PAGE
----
Gwen knew Harry wasn't the best with emotional outpourings. He never had been, not even when they were small and tears and hugs came easier. As they got older, things like hugs became harder. For Gwen, socialization in general became more challenging, and Harry changed once his mom died and once his reputation at school changed. These days, she didn't think either of them talked about their emotions very much, but he was still one of the few people she felt comfortable using feeling words around. She'd tried with Peter, but he tended to make a joke out of everything, and it was hard enough for her to be honest about things without jokes accompanying her confessions. Other than Harry, Flash came the closest to being a confidant for her, but he hadn't known her family like Harry had, and so he wouldn't understand this like Harry would. And, truthfully, she was about as parental as some of the test slugs she kept in the lab, but she wanted to learn, and Emily seemed to like her. She knew she had no real maternal instinct, and if her big secret wasn't such a secret she would have turned that entire subject into a thesis. Maternal instincts, she had decided three years ago, were not innate things that came with the procreation process, and she hated that society seemed to think that girls automatically learned how to be mothers once the umbilical cord was cut. But she wanted to learn, regardless, even if the entire concept was just her torturing herself.
"Thank you," she finally said, after he said she could come to dinner more often, and her expression only faltered slightly when he mentioned the engagement party. Sitting there, with him, it was so easy to forget that he was engaged to another woman. And she knew the laws of friendship almost mandated that she ask him about the wedding, especially since he'd confessed to being in love with Mary Jane, but she wasn't sure she'd had enough wine for that. Instead, he made it easier by saying Oscorp needed her, because that was a subject she couldn't turn away from. She practically beamed, because if there was one thing she was proud of, it was her scientific accomplishments. "He did ask if he could do anything to convince me to stay," she said in defense of Mr. Osborn. "But I told him no." That admission was sheepish, and she pushed the chair back as she said the words, her hand sliding away from his. "I think we better go see some dolls, before Emily falls asleep," she suggested, because it seemed the wise thing to do, especially with the wine swirling around in her belly, the closeness, and the feel of his hand beneath hers.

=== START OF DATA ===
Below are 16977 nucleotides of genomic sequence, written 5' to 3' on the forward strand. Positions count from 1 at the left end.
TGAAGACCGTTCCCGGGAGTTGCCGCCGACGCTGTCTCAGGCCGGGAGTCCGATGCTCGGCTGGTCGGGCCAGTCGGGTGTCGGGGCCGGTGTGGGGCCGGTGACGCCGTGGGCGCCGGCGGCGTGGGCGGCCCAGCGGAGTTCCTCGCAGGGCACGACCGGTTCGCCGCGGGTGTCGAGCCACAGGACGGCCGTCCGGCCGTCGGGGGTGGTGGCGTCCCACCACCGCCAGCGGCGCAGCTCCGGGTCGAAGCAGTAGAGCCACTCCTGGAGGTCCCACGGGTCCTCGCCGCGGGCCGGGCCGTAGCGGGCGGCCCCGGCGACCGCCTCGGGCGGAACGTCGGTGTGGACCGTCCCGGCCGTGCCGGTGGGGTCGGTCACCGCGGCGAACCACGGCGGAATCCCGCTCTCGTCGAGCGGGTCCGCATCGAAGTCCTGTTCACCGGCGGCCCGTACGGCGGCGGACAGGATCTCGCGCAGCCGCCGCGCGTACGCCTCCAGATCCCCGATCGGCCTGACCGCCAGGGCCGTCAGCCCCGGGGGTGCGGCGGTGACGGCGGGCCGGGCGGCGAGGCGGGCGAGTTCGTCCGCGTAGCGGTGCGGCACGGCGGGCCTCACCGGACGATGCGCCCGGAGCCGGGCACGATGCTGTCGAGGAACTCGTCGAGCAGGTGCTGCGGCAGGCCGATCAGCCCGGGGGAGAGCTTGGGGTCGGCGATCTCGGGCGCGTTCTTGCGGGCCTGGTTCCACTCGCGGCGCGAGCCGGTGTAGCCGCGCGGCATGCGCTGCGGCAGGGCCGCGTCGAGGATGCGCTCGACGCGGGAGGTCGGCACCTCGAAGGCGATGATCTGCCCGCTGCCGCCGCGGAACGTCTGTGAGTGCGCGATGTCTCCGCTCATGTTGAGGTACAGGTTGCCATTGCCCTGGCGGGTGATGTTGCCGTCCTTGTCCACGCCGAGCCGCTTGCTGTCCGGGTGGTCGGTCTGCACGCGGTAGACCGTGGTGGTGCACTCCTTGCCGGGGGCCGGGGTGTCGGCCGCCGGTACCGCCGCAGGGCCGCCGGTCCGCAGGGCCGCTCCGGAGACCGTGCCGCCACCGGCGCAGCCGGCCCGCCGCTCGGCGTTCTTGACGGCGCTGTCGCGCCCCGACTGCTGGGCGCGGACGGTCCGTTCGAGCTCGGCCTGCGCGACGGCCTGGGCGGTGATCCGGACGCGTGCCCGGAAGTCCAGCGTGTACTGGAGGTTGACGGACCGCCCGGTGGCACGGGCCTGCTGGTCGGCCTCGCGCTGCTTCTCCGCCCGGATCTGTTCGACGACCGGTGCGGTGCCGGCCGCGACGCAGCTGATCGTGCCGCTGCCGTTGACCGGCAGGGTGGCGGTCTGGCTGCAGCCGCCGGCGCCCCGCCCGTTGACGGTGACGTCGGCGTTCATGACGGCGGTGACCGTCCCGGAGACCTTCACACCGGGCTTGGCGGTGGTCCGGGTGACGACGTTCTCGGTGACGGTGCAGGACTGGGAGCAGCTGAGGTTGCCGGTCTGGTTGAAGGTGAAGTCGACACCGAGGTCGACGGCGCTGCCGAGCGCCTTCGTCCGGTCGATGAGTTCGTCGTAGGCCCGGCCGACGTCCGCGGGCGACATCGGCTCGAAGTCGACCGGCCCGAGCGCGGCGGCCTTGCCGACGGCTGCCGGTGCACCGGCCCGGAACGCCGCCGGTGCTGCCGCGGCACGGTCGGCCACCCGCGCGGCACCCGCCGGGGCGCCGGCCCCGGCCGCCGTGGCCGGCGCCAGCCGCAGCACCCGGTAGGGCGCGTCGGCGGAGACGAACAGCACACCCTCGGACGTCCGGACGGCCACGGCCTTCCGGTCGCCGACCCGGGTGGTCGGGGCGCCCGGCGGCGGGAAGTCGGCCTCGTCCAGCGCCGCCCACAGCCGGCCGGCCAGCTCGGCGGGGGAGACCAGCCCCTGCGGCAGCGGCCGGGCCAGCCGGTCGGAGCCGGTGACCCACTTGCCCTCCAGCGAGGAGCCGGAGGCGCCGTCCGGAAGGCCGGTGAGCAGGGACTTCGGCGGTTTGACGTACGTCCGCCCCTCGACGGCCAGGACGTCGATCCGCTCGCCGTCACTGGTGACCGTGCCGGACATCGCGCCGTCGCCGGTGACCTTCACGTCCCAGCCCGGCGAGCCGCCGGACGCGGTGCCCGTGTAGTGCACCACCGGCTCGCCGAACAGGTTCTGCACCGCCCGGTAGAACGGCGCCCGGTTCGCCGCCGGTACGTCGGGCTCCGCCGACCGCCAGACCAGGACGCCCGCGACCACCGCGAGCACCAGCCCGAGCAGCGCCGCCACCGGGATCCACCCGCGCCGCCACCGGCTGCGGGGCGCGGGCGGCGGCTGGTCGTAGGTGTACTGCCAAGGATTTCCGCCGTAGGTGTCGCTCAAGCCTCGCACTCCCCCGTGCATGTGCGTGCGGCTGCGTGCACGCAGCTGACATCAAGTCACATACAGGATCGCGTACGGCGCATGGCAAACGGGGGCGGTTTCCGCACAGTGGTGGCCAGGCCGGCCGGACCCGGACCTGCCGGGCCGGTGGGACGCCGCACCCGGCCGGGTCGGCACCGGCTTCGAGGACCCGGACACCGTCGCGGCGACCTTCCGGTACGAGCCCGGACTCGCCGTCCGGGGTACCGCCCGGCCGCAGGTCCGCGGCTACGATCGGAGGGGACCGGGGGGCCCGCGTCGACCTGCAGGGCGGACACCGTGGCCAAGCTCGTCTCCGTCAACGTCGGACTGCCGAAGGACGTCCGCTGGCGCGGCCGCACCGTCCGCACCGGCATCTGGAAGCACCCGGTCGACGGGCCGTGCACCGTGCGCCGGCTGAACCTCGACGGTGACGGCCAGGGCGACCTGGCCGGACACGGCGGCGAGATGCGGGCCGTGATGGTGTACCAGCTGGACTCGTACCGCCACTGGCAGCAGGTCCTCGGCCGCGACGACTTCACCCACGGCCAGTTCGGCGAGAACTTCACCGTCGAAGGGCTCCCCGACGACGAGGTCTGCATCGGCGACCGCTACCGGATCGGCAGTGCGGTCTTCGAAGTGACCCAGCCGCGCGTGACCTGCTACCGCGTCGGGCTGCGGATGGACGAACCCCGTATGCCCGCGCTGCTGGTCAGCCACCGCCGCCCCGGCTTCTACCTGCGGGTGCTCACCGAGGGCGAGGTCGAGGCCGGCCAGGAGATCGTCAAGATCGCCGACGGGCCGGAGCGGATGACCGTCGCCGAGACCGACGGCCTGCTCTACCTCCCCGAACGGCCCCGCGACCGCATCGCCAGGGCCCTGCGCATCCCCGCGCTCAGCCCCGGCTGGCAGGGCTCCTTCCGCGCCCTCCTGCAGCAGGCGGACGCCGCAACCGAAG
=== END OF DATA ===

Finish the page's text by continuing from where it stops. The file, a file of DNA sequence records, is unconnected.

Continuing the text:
Harry couldn't help but feel like he'd somehow managed to say the wrong thing in mentioning his engagement party. Although the half-life of her fallen expression was dismissive and Harry honestly did miss it when he took a few moments to focus on his wine instead, there was kind of shift in the energy between Gwen and himself that spoke of drawn breath, firm reminders, distance when she pulled her hand away before he'd even really had the sense to hold it.
Harry still wasn't entirely certain on the reasons behind why Gwen had felt it was so necessary to leave Oscorp. He knew that it was, in part, his fault. Which wasn't surprising, considering just how many things were his fault in the space where Gwen and his lives overlapped, but still. She wasn't the first employee of the company that he'd slept with, and he felt like it was naive of himself to think that she wouldn't eventually date somebody that she worked with, although he did glaringly try to think of who for a moment. Couldn't they co-exist and overcome that kind of awkwardness? Maybe he hadn't thought clearly about the subject for long enough to come up with a definitive answer. Tonight wasn't the night to figure everything out anyway, and he was grateful for that.